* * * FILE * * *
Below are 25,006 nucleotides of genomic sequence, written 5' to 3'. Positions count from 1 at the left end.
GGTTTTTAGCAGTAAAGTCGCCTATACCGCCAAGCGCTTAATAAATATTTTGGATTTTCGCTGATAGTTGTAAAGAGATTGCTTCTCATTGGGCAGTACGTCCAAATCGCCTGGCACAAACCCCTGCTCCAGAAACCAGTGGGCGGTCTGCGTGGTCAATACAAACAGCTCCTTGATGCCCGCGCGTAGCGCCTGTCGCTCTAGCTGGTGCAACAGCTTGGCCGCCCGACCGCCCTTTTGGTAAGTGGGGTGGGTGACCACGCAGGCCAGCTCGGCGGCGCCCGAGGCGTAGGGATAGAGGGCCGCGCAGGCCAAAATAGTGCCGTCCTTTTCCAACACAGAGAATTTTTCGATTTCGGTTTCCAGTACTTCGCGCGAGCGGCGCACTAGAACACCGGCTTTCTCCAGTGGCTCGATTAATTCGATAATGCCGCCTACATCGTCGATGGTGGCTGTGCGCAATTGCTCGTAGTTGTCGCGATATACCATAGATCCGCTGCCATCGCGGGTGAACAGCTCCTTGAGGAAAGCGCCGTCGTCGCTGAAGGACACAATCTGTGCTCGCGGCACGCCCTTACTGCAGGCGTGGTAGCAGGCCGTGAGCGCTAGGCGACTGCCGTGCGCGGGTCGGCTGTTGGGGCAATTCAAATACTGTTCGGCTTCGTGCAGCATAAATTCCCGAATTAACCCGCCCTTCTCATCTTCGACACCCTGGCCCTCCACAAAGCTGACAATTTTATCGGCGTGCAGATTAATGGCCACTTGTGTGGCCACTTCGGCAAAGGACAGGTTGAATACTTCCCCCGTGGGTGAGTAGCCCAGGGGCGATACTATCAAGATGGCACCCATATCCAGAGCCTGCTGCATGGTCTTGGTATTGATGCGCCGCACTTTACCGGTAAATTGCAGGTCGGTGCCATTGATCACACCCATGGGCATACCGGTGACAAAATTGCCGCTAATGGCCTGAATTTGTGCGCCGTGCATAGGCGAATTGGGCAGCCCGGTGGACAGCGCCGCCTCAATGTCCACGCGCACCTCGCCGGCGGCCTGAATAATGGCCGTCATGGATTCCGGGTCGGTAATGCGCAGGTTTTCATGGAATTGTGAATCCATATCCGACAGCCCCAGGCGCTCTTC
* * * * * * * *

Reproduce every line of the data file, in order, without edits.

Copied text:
Below are 25,006 nucleotides of genomic sequence, written 5' to 3'. Positions count from 1 at the left end.
GGTTTTTAGCAGTAAAGTCGCCTATACCGCCAAGCGCTTAATAAATATTTTGGATTTTCGCTGATAGTTGTAAAGAGATTGCTTCTCATTGGGCAGTACGTCCAAATCGCCTGGCACAAACCCCTGCTCCAGAAACCAGTGGGCGGTCTGCGTGGTCAATACAAACAGCTCCTTGATGCCCGCGCGTAGCGCCTGTCGCTCTAGCTGGTGCAACAGCTTGGCCGCCCGACCGCCCTTTTGGTAAGTGGGGTGGGTGACCACGCAGGCCAGCTCGGCGGCGCCCGAGGCGTAGGGATAGAGGGCCGCGCAGGCCAAAATAGTGCCGTCCTTTTCCAACACAGAGAATTTTTCGATTTCGGTTTCCAGTACTTCGCGCGAGCGGCGCACTAGAACACCGGCTTTCTCCAGTGGCTCGATTAATTCGATAATGCCGCCTACATCGTCGATGGTGGCTGTGCGCAATTGCTCGTAGTTGTCGCGATATACCATAGATCCGCTGCCATCGCGGGTGAACAGCTCCTTGAGGAAAGCGCCGTCGTCGCTGAAGGACACAATCTGTGCTCGCGGCACGCCCTTACTGCAGGCGTGGTAGCAGGCCGTGAGCGCTAGGCGACTGCCGTGCGCGGGTCGGCTGTTGGGGCAATTCAAATACTGTTCGGCTTCGTGCAGCATAAATTCCCGAATTAACCCGCCCTTCTCATCTTCGACACCCTGGCCCTCCACAAAGCTGACAATTTTATCGGCGTGCAGATTAATGGCCACTTGTGTGGCCACTTCGGCAAAGGACAGGTTGAATACTTCCCCCGTGGGTGAGTAGCCCAGGGGCGATACTATCAAGATGGCACCCATATCCAGAGCCTGCTGCATGGTCTTGGTATTGATGCGCCGCACTTTACCGGTAAATTGCAGGTCGGTGCCATTGATCACACCCATGGGCATACCGGTGACAAAATTGCCGCTAATGGCCTGAATTTGTGCGCCGTGCATAGGCGAATTGGGCAGCCCGGTGGACAGCGCCGCCTCAATGTCCACGCGCACCTCGCCGGCGGCCTGAATAATGGCCGTCATGGATTCCGGGTCGGTAATGCGCAGGTTTTCATGGAATTGTGAATCCATATCCGACAGCCCCAGGCGCTCTTC